Addiction In Teens
Not every teenager who uses substances is an ‘addict and/or alcoholic.’ Statistically, it varies in different demographics; 60% to 80% of high school students have tried or smoke marijuana regularly. Marijuana is considered a gateway drug, and the majority of those who do hard drugs have first smoked marijuana. That does not mean that the majority of those who have tried or smoke marijuana regularly will earn their seat in AA.
How Teens Develop Addiction?
Peer pressure is prominent within high schools. Adolescents easily succumb to the want of being a part of, as they are also curious; growing up is a time for exploration. Some high school students succumb to more than just peer pressure; some fall into a debilitating addiction. Not every teenager who smokes marijuana is actually meant for rehab nor needs to get clean. The signs of adolescent addiction are:
- Mood swings
- Legal trouble
- Stormy relationships with family and significant others
- Declining scholastic performance
Most of the time, parents’ instinctual response is to nurture their teens; not knowing what they are doing can be counterproductive because it enables the teen’s addiction.
Enabling is defined as “to make possible.” Parents do not intentionally ever make their child’s addiction possible. The ways parents enable their kids are:
- Sheltering a grown child so they aren’t homeless
- Paying bills for the addict
- Denying that their child is manipulating them for money to use on drugs or alcohol.
The parents who enable their teens are most likely codependent, which means a parent in a relationship with their teen while their teen is psychologically addicted to drugs and the parent is psychotically addicted to the teen. It is hard for the parent to remove himself or herself emotionally from the situation at hand in order to see what their teenager really needs in order to recover.
Adult’s Role In Teen Addiction
The teen needs to help themself, and this is where the adults come into play. Most teenagers do not go into rehab of their own will. This is because they truly don’t have a say in the matter.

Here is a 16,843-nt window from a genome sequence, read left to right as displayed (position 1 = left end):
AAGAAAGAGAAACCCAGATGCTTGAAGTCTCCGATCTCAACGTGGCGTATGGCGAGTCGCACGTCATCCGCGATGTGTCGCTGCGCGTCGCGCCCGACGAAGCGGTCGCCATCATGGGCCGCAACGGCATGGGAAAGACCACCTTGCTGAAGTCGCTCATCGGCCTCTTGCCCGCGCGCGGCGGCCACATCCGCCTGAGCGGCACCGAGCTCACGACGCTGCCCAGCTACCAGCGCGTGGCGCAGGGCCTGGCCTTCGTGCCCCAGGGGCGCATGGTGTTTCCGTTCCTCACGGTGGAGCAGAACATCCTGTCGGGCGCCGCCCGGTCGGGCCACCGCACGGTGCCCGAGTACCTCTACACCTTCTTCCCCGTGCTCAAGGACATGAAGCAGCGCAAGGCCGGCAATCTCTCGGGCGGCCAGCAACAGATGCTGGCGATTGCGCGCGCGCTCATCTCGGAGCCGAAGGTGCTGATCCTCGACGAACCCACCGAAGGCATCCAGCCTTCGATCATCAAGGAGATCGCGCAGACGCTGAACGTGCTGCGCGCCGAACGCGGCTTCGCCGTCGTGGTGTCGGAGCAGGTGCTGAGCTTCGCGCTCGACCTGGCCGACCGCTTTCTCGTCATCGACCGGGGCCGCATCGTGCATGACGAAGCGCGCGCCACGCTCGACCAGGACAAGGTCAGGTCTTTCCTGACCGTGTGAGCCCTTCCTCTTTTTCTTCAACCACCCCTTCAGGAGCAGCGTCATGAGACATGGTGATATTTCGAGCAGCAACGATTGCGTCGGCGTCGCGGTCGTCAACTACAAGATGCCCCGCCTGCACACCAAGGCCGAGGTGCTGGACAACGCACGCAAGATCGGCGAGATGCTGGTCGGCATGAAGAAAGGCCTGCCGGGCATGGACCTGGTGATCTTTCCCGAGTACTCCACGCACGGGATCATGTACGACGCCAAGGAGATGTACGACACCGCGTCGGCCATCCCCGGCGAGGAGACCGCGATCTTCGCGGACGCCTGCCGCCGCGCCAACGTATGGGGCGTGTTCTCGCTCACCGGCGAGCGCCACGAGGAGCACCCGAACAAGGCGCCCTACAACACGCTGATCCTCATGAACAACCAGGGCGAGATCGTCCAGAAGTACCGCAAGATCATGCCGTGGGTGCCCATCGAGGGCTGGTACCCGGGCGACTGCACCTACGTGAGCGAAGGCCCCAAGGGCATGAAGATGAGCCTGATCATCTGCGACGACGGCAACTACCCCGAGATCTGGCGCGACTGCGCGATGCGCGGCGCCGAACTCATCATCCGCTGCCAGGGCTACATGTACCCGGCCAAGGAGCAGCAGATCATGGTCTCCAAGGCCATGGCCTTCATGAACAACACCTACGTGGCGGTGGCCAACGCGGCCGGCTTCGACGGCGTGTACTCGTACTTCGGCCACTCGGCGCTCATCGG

- If they are under 18 unless they are emancipated from their guardians, their guardians have the final say in the matter.
- If the teen is 18 or older, they might have a say, but more than likely they are financially dependent on their guardians, and once again, the young addicts almost do not have a choice.
That does not mean young adults do not want to get sober themselves. Teens can hit their bottom (a rock bottom is when someone decides to stop digging.) and decide themselves that they need help.
Some of the teen recovery programs are:
- Cognitive behavioral therapy
- Gender-specific groups
- Sober recreational activities
- Substance abuse education
- Holistic lifestyle approach
Young people in Alcoholics Anonymous have been recognized since 1958 when conventions began for young people such as:
- ICYPAA (International Convention for Young People in Alcoholics Anonymous)
- ACYPAA (Association in California for Young People in Alcoholics Anonymous)
There is also an abundance of meetings that cater specifically to young people getting sober. The support group amongst young people is very helpfully prevalent, which doesn’t make it such a feat to get and stay sober before the age of 21.
Getting sober young is differentiated from getting sober at an older age because the feeling is ‘But I’m not done partying and/or using’ for a young person. There is also the fear of ‘I won’t be fun anymore, and no young person wants to seem boring. Fortunately, that isn’t the case because no addict is boring. Getting sober young allows for the possibility of a fresh early start to live an abundantly healthy life.